is the last stage of the boot process.
It normally runs the automatic reboot sequence as described in
and if this succeeds, begins multi-user operation.
If the reboot scripts fail,
commences single-user operation by giving
the super-user a shell on the console.
utility may be passed parameters
from the boot program to
prevent the system from going multi-user and to instead execute
a single-user shell without starting the normal daemons.
The system is then quiescent for maintenance work and may
later be made to go to multi-user by exiting the
single-user shell (with ^D).
to run the
start up command file in fastboot mode (skipping disk checks).
entry in the
file is marked
will require that the super-user password be
entered before the system will start a single-user shell.
The password check is skipped if the
is marked as
If the system security level (see
is initially nonzero, then
leaves it unchanged.
raises the level to 1 before going multi-user for the first time.
Since the level cannot be reduced, it will be at least 1 for
subsequent operation, even on return to single-user.
If a level higher than 1 is desired while running multi-user,
it can be set before going multi-user, e.g., by the startup script
to set the
variable to the required security level.
is run in a jail, the security level of the
will not be affected.
Part of the information set up in the kernel to support a jail
is a per-jail security level.
This allows running a higher security level inside of a jail
than that of the host system.
for more information about jails.
In multi-user operation,
processes for the terminal ports found in the file
utility reads this file and executes the command found in the second field,
unless the first field refers to a device in
which is not configured.
The first field is supplied as the final argument to the command.
This command is usually
opens and initializes the tty line
program, when a valid user logs in,
executes a shell for that user.
When this shell
dies, either because the user logged out
or an abnormal termination occurred (a signal),
the cycle is restarted by
executing a new
for the line.
utility can also be used to keep arbitrary daemons running,
automatically restarting them if they die.
In this case, the first field in the
file must not reference the path to a configured device node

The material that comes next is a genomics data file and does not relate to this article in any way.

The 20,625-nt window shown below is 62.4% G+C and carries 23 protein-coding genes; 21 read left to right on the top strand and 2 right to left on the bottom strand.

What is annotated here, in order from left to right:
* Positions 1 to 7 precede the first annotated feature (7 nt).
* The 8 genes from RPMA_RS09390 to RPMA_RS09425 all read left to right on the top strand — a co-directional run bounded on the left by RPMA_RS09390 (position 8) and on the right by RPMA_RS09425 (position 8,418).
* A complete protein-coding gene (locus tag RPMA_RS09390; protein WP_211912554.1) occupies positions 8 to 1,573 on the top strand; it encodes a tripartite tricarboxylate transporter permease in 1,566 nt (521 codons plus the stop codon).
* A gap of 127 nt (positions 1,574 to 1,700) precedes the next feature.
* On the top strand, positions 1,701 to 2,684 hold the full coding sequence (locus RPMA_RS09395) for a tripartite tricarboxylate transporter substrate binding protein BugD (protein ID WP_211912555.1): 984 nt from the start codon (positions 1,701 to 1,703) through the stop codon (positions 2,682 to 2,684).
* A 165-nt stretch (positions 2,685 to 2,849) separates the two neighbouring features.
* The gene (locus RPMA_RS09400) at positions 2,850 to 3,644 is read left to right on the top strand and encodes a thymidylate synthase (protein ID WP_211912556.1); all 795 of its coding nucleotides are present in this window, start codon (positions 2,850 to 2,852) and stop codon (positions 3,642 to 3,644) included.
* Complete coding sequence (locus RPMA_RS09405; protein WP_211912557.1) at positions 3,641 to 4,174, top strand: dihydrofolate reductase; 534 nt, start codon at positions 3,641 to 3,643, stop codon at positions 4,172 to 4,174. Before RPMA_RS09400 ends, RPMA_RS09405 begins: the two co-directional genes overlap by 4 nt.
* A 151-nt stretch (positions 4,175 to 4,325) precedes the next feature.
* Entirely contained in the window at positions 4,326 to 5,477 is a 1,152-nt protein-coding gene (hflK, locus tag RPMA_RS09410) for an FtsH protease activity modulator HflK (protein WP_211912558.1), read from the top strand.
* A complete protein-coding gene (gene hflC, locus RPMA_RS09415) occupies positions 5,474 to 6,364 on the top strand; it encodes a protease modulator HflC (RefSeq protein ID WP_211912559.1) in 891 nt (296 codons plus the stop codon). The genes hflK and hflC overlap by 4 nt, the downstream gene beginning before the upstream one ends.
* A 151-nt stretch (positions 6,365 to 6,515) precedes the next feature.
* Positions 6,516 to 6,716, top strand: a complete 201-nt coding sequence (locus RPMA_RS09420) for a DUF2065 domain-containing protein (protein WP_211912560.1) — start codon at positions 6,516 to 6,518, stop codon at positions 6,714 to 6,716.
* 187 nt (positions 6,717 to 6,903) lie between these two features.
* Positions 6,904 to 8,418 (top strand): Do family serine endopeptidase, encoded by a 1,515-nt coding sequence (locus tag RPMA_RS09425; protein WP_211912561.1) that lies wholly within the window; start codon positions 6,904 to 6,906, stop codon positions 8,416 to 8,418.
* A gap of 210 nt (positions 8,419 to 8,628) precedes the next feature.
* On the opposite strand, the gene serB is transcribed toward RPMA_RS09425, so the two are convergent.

and will be passed to the daemon
as the final argument on its command line.
This is similar to the facility offered in the
Line status (on, off, secure, getty, or window information)
may be changed in the
file without a reboot by sending the signal
with the command
"kill -HUP 1".
On receipt of this signal,
When a line is turned off in
will send a SIGHUP signal to the controlling process
for the session associated with the line.
For any lines that were previously turned off in the
file and are now on,
executes the command specified in the second field.
If the command or window field for a line is changed,
the change takes effect at the end of the current
login session (e.g., the next time
starts a process on the line).
If a line is commented out or deleted from
will not do anything at all to that line.
utility will terminate multi-user operations and resume single-user mode
if sent a terminate
signal, for example,
"kill -TERM 1".
If there are processes outstanding that are deadlocked (because of
hardware or software failure),
will not wait for them all to die (which might take forever), but
will time out after 30 seconds and print a warning message.
utility will cease creating new processes
and allow the system to slowly die away, if it is sent a terminal stop
"kill -TSTP 1".
A later hangup will resume full
multi-user operations, or a terminate will start a single-user shell.
This hook is used by
utility will terminate all possible processes (again, it will not wait
for deadlocked processes) and reboot the machine if sent the interrupt
"kill -INT 1".
This is useful for shutting the machine down cleanly from inside the kernel
or from X when the machine appears to be hung.
utility will do the same, except it will halt the machine if sent
the user defined signal 1
or will halt and turn the power off (if hardware permits) if sent
the user defined signal 2
When shutting down the machine,
will try to run the
This script can be used to cleanly terminate specific programs such
(the InterNetNews server).
If this script does not terminate within 120 seconds,
will terminate it.
The timeout can be configured via the
The role of
is so critical that if it dies, the system will reboot itself
If, at bootstrap time, the
process cannot be located, the system will panic with the message
"panic: init died (signal %d, exit %d)".
If run as a user process as shown in the second synopsis line,
behavior, i.e., super-user can specify the desired
on a command line, and
will signal the original
| Run-level Signal Action
0 SIGUSR1 Halt
0 SIGUSR2 Halt and turn the power off
1 SIGTERM Go to single-user mode
6 SIGINT Reboot the machine
c SIGTSTP Block further logins
q SIGHUP Rescan the